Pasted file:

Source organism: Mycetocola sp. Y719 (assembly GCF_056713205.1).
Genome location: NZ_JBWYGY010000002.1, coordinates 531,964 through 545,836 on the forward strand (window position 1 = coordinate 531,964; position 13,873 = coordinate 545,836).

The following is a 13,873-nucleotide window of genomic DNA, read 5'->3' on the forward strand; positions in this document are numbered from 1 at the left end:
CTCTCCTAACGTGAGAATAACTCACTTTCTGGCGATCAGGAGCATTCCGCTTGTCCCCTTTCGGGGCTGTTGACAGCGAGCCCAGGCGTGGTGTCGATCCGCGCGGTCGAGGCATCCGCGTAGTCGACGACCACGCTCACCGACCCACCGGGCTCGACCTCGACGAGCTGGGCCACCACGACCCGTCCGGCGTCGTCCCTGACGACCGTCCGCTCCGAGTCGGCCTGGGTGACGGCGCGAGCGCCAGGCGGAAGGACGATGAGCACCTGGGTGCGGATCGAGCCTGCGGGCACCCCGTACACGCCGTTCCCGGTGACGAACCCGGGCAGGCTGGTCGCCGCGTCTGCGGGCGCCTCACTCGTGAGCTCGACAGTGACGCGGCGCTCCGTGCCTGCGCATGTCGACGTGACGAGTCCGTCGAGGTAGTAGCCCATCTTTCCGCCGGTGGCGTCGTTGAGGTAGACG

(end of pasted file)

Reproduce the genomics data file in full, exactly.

Source organism: Mycetocola sp. Y719 (assembly GCF_056713205.1).
Genome location: NZ_JBWYGY010000002.1, coordinates 531,964 through 545,836 on the forward strand (window position 1 = coordinate 531,964; position 13,873 = coordinate 545,836).

The following is a 13,873-nucleotide window of genomic DNA, read 5'->3' on the forward strand; positions in this document are numbered from 1 at the left end:
CTCTCCTAACGTGAGAATAACTCACTTTCTGGCGATCAGGAGCATTCCGCTTGTCCCCTTTCGGGGCTGTTGACAGCGAGCCCAGGCGTGGTGTCGATCCGCGCGGTCGAGGCATCCGCGTAGTCGACGACCACGCTCACCGACCCACCGGGCTCGACCTCGACGAGCTGGGCCACCACGACCCGTCCGGCGTCGTCCCTGACGACCGTCCGCTCCGAGTCGGCCTGGGTGACGGCGCGAGCGCCAGGCGGAAGGACGATGAGCACCTGGGTGCGGATCGAGCCTGCGGGCACCCCGTACACGCCGTTCCCGGTGACGAACCCGGGCAGGCTGGTCGCCGCGTCTGCGGGCGCCTCACTCGTGAGCTCGACAGTGACGCGGCGCTCCGTGCCTGCGCATGTCGACGTGACGAGTCCGTCGAGGTAGTAGCCCATCTTTCCGCCGGTGGCGTCGTTGAGGTAGACG